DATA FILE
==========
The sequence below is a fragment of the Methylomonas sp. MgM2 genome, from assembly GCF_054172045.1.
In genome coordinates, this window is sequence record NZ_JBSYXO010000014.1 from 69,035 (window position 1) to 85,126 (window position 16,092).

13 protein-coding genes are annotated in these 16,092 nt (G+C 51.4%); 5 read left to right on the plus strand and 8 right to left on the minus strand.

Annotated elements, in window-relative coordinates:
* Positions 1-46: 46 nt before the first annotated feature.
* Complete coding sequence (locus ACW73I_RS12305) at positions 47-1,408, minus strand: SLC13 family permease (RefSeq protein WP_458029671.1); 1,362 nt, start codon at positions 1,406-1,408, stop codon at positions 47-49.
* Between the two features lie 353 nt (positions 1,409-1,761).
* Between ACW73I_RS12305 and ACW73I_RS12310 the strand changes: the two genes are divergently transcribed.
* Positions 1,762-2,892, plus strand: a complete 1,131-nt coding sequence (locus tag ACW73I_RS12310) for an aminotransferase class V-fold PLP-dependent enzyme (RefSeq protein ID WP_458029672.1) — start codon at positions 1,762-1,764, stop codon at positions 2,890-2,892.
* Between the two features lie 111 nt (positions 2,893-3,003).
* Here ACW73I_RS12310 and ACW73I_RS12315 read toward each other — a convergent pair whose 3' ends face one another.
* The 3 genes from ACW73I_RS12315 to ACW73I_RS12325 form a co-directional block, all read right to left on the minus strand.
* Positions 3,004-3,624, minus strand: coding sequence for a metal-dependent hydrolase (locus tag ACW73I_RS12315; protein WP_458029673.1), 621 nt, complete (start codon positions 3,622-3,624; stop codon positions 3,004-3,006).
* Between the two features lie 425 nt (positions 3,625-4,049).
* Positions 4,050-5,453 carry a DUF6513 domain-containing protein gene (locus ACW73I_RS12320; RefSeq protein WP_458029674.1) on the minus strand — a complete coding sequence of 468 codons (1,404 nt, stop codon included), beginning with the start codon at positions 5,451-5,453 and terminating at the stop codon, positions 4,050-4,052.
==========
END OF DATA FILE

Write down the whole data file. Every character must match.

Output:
The sequence below is a fragment of the Methylomonas sp. MgM2 genome, from assembly GCF_054172045.1.
In genome coordinates, this window is sequence record NZ_JBSYXO010000014.1 from 69,035 (window position 1) to 85,126 (window position 16,092).

13 protein-coding genes are annotated in these 16,092 nt (G+C 51.4%); 5 read left to right on the plus strand and 8 right to left on the minus strand.

Annotated elements, in window-relative coordinates:
* Positions 1-46: 46 nt before the first annotated feature.
* Complete coding sequence (locus ACW73I_RS12305) at positions 47-1,408, minus strand: SLC13 family permease (RefSeq protein WP_458029671.1); 1,362 nt, start codon at positions 1,406-1,408, stop codon at positions 47-49.
* Between the two features lie 353 nt (positions 1,409-1,761).
* Between ACW73I_RS12305 and ACW73I_RS12310 the strand changes: the two genes are divergently transcribed.
* Positions 1,762-2,892, plus strand: a complete 1,131-nt coding sequence (locus tag ACW73I_RS12310) for an aminotransferase class V-fold PLP-dependent enzyme (RefSeq protein ID WP_458029672.1) — start codon at positions 1,762-1,764, stop codon at positions 2,890-2,892.
* Between the two features lie 111 nt (positions 2,893-3,003).
* Here ACW73I_RS12310 and ACW73I_RS12315 read toward each other — a convergent pair whose 3' ends face one another.
* The 3 genes from ACW73I_RS12315 to ACW73I_RS12325 form a co-directional block, all read right to left on the minus strand.
* Positions 3,004-3,624, minus strand: coding sequence for a metal-dependent hydrolase (locus tag ACW73I_RS12315; protein WP_458029673.1), 621 nt, complete (start codon positions 3,622-3,624; stop codon positions 3,004-3,006).
* Between the two features lie 425 nt (positions 3,625-4,049).
* Positions 4,050-5,453 carry a DUF6513 domain-containing protein gene (locus ACW73I_RS12320; RefSeq protein WP_458029674.1) on the minus strand — a complete coding sequence of 468 codons (1,404 nt, stop codon included), beginning with the start codon at positions 5,451-5,453 and terminating at the stop codon, positions 4,050-4,052.